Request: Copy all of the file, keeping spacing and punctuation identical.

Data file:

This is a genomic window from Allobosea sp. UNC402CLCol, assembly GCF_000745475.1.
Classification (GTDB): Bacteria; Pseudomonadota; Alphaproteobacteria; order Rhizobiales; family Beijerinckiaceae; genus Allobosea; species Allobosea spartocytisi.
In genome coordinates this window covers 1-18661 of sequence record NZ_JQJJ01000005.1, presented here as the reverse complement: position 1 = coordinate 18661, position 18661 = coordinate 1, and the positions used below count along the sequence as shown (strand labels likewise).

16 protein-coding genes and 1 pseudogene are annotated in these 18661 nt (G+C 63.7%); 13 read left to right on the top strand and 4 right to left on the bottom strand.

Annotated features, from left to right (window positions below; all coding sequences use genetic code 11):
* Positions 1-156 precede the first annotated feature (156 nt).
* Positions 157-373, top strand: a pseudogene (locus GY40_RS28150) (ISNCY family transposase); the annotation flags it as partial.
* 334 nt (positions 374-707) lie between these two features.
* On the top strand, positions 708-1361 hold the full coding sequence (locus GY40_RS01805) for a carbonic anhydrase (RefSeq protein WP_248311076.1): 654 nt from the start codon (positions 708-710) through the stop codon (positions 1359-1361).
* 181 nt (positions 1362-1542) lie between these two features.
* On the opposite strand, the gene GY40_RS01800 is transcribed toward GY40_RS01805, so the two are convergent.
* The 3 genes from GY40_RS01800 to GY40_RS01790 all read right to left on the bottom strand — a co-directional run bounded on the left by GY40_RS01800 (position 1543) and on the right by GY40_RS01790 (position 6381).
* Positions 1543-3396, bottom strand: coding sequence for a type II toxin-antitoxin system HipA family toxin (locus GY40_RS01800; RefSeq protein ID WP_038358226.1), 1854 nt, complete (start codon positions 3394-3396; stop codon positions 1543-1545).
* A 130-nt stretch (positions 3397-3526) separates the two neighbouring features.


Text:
This is a genomic window from Allobosea sp. UNC402CLCol, assembly GCF_000745475.1.
Classification (GTDB): Bacteria; Pseudomonadota; Alphaproteobacteria; order Rhizobiales; family Beijerinckiaceae; genus Allobosea; species Allobosea spartocytisi.
In genome coordinates this window covers 1-18661 of sequence record NZ_JQJJ01000005.1, presented here as the reverse complement: position 1 = coordinate 18661, position 18661 = coordinate 1, and the positions used below count along the sequence as shown (strand labels likewise).

16 protein-coding genes and 1 pseudogene are annotated in these 18661 nt (G+C 63.7%); 13 read left to right on the top strand and 4 right to left on the bottom strand.

Annotated features, from left to right (window positions below; all coding sequences use genetic code 11):
* Positions 1-156 precede the first annotated feature (156 nt).
* Positions 157-373, top strand: a pseudogene (locus GY40_RS28150) (ISNCY family transposase); the annotation flags it as partial.
* 334 nt (positions 374-707) lie between these two features.
* On the top strand, positions 708-1361 hold the full coding sequence (locus GY40_RS01805) for a carbonic anhydrase (RefSeq protein WP_248311076.1): 654 nt from the start codon (positions 708-710) through the stop codon (positions 1359-1361).
* 181 nt (positions 1362-1542) lie between these two features.
* On the opposite strand, the gene GY40_RS01800 is transcribed toward GY40_RS01805, so the two are convergent.
* The 3 genes from GY40_RS01800 to GY40_RS01790 all read right to left on the bottom strand — a co-directional run bounded on the left by GY40_RS01800 (position 1543) and on the right by GY40_RS01790 (position 6381).
* Positions 1543-3396, bottom strand: coding sequence for a type II toxin-antitoxin system HipA family toxin (locus GY40_RS01800; RefSeq protein ID WP_038358226.1), 1854 nt, complete (start codon positions 3394-3396; stop codon positions 1543-1545).
* A 130-nt stretch (positions 3397-3526) separates the two neighbouring features.